Public Policy Research Education and Advocacy



FOR IMMEDIATE RELEASE                                                        Contact: David Hughes

January 22, 2002                                                                                          412/421-6072





CLEVELAND, January 22/PRNewswire—Recent reports on the first year of Ohio’s Electric Choice program by Public Utilities Commission of Ohio Chairman Alan Schriber and Ohio Consumer’s Counsel Robert Tongren are misleading, according to the utility watchdog group Citizen Power. “The successes claimed are not the result of PUCO’s implementation of Senate Bill 3. On the contrary, key decisions by the PUCO, and OCC’s acquiescence, are a major reason why supplier choices and savings are extremely limited,” according to David Hughes, executive director of Citizen Power. “That’s why Schriber and Tongren are now trying to shift the blame for a poor first year of Electric Choice,” Hughes said.


The PUCO and OCC reports claim successes of the Electric Choice program including: the Northeast Ohio Public Energy Council aggregation, system reliability last summer, rate freezes and reductions, and new energy sources. “None of these are the result of PUCO or OCC initiatives. Each one of them happened because of already established reliability mechanisms, prior settlements, or in the case of NOPEC, Senate Bill 3 requirements,” Hughes continued.


“Citizen Power has been trying for several years to get PUCO and OCC to protect FirstEnergy ratepayers. But, in virtually every instance PUCO has rubber stamped utility requests that are anticompetitive, and OCC has either been complicit or AWOL. Now we see the results of these anticompetitive decisions,” Hughes said


Citizen Power offered some major examples of PUCO decisions and OCC acquiescence that have hurt ratepayers, including:






Alan Schriber and Robert Tongren finally realize that the lack of transmission access to Ohio markets has hampered the development of competition. However, both are now trying to cover their failure to address the problem by attempting to shift the blame to federal regulators.


 “The law permitted PUCO to delay the start up of the Electric Choice program until it had some assurance that market structures, such as access to transmission, were in place to allow competition to develop,” said Roger Odisio, economist with Citizen Power. “Citizen Power argued that failure to do so would allow incumbent utilities to dominate their markets after restructuring. PUCO ignored its responsibilities under the law, brushed off our arguments, and blithely pushed ahead. For Schriber to now acknowledge problems that Citizen Power had previously identified without acknowledging that PUCO brushed them off is disingenuous,” said Odisio.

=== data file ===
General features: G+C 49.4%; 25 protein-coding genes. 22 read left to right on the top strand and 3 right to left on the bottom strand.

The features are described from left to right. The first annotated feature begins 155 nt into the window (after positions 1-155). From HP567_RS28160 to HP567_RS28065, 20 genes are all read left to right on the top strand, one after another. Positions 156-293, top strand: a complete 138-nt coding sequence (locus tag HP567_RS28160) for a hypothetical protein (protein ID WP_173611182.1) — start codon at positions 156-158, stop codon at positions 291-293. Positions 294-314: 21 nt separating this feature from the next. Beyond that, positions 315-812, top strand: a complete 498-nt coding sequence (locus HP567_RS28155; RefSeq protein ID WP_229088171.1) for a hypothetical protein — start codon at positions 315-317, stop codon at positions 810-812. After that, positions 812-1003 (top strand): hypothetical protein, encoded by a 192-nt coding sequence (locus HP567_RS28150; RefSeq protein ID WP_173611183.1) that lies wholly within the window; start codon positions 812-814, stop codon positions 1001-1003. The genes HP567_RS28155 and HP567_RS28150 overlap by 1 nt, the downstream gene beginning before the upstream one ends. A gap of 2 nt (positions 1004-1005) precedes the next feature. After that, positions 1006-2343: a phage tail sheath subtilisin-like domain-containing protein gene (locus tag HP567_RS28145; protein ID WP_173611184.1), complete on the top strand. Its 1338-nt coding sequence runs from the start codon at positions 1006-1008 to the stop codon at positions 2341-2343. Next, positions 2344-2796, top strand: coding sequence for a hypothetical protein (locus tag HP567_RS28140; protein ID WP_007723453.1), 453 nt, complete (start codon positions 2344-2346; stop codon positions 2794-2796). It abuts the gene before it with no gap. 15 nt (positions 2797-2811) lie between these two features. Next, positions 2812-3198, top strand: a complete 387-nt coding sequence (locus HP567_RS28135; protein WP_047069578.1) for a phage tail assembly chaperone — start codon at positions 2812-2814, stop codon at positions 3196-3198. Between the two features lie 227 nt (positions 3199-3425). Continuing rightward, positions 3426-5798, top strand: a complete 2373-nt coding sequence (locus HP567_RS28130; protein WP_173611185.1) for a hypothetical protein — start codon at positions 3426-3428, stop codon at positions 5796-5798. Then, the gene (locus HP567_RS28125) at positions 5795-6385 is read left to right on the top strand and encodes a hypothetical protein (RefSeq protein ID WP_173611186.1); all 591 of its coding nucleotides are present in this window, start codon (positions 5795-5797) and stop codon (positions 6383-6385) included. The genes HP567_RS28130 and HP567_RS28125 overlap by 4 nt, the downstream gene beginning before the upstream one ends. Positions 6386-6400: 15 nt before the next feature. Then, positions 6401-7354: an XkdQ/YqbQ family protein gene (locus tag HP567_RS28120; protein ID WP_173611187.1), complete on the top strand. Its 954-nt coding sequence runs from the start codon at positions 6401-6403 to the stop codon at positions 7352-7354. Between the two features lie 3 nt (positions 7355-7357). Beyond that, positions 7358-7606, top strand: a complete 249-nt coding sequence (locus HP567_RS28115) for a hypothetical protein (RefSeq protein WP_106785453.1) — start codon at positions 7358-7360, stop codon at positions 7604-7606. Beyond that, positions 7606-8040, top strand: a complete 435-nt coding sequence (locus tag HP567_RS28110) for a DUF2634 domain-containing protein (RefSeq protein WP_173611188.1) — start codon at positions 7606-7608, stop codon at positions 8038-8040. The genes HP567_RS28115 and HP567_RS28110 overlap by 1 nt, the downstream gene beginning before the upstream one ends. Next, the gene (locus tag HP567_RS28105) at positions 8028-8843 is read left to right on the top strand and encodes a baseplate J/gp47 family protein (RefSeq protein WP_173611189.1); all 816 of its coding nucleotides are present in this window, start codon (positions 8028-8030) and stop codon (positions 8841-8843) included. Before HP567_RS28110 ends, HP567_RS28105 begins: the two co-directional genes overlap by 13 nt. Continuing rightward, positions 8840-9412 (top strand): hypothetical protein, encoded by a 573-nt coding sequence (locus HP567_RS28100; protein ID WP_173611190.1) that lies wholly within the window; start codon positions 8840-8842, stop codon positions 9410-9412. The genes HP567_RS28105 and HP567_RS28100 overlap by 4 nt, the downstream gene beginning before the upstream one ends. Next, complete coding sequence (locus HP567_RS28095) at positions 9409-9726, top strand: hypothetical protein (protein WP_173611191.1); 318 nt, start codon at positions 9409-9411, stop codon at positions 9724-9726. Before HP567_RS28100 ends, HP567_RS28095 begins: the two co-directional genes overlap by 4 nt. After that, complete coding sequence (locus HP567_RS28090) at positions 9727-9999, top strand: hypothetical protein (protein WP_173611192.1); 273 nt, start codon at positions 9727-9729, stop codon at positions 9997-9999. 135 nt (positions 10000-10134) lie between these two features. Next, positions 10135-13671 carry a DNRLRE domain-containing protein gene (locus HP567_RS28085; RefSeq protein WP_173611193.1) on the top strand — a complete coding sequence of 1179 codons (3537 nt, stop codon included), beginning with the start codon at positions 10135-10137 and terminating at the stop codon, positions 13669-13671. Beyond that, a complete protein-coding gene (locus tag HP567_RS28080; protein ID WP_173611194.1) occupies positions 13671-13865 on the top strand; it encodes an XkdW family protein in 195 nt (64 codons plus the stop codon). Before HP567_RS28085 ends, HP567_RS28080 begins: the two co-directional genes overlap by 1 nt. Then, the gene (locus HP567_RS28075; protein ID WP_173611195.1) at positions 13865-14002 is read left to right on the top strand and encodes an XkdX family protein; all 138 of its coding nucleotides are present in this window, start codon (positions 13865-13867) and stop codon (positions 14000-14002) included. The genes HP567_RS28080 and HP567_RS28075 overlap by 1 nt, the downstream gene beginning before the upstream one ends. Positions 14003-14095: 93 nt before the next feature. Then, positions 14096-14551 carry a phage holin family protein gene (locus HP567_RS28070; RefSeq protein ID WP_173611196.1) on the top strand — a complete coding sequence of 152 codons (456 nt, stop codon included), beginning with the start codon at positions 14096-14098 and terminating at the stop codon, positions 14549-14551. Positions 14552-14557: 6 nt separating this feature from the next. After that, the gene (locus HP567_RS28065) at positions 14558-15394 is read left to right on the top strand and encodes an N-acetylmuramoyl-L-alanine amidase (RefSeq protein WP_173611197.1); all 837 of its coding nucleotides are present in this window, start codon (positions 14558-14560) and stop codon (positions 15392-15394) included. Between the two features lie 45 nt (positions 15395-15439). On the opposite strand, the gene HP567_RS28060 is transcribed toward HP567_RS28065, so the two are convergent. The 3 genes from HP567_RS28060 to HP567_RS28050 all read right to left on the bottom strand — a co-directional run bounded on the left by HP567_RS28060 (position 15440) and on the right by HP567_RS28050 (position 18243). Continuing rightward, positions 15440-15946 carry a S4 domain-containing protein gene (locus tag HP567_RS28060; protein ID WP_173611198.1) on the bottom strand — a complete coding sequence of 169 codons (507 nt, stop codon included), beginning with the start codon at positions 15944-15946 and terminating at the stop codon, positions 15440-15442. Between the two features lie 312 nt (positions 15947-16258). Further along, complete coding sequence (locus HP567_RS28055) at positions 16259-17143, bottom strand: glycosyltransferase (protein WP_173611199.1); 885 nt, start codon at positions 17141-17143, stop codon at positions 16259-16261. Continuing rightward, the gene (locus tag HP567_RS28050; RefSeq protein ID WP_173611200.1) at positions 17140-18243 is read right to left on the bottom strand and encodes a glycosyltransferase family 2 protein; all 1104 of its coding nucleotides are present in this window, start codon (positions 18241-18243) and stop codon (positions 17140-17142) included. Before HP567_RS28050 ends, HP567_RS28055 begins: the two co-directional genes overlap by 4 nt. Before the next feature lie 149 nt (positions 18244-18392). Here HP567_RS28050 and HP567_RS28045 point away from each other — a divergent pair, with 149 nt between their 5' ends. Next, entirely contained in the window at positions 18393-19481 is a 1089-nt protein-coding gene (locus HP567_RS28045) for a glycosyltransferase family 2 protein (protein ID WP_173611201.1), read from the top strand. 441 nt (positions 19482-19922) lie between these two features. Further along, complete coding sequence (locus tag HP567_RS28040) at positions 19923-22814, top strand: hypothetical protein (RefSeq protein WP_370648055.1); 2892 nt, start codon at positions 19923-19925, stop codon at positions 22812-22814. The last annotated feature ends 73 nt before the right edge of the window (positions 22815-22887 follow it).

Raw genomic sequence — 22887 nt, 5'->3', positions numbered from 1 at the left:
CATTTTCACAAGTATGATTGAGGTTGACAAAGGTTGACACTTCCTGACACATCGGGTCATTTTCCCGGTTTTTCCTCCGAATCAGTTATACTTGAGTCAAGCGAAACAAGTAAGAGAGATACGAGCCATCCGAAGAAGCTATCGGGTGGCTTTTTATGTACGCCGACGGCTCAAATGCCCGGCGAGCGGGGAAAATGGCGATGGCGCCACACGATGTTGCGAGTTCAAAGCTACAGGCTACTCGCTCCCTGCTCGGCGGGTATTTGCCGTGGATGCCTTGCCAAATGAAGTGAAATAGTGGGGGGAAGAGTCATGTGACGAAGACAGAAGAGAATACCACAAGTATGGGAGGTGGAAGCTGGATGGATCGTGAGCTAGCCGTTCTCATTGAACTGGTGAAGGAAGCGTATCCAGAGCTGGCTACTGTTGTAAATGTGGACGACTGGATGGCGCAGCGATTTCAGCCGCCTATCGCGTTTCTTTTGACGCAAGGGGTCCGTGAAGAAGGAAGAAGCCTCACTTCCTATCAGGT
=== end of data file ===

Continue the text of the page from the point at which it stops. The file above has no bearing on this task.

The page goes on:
Tongren now claims he opposed counting switches to utility affiliates. “He is trying to rewrite history,” Odisio said. “Far from opposing them, OCC actually supported counting switches to affiliates in their filings, where they opposed every argument raised by Citizen Power about potential problems with restructuring,” said Odisio


Citizen Power is concerned about the future of Electric Choice because it believes Ohio ratepayers are left unprotected in the face of utility market power. “Schriber claims ‘PUCO will continue its vigilance… to insure a healthy market’, but in fact PUCO has been anything but vigilant,” Hughes said. “I hate to think what is going to happen when the Market Development Period is over.”


Citizen Power is attempting to force PUCO to fulfill its mandate to protect consumers, and to fill the void left by OCC’s refusal to fight for FirstEnergy ratepayers. It has a rehearing request at PUCO on FirstEnergy’s incentive credit application, in which FirstEnergy falsely claims enormous percentages of its commercial and industrial customers have already switched suppliers.  Citizen Power has appealed PUCO’s refusal to review the FirstEnergy-GPU merger to the Ohio Supreme Court. It also intends to call for legislative oversight hearings and amendments to S.B. 3 in an attempt to remedy the problems already apparent in the Electric Choice program.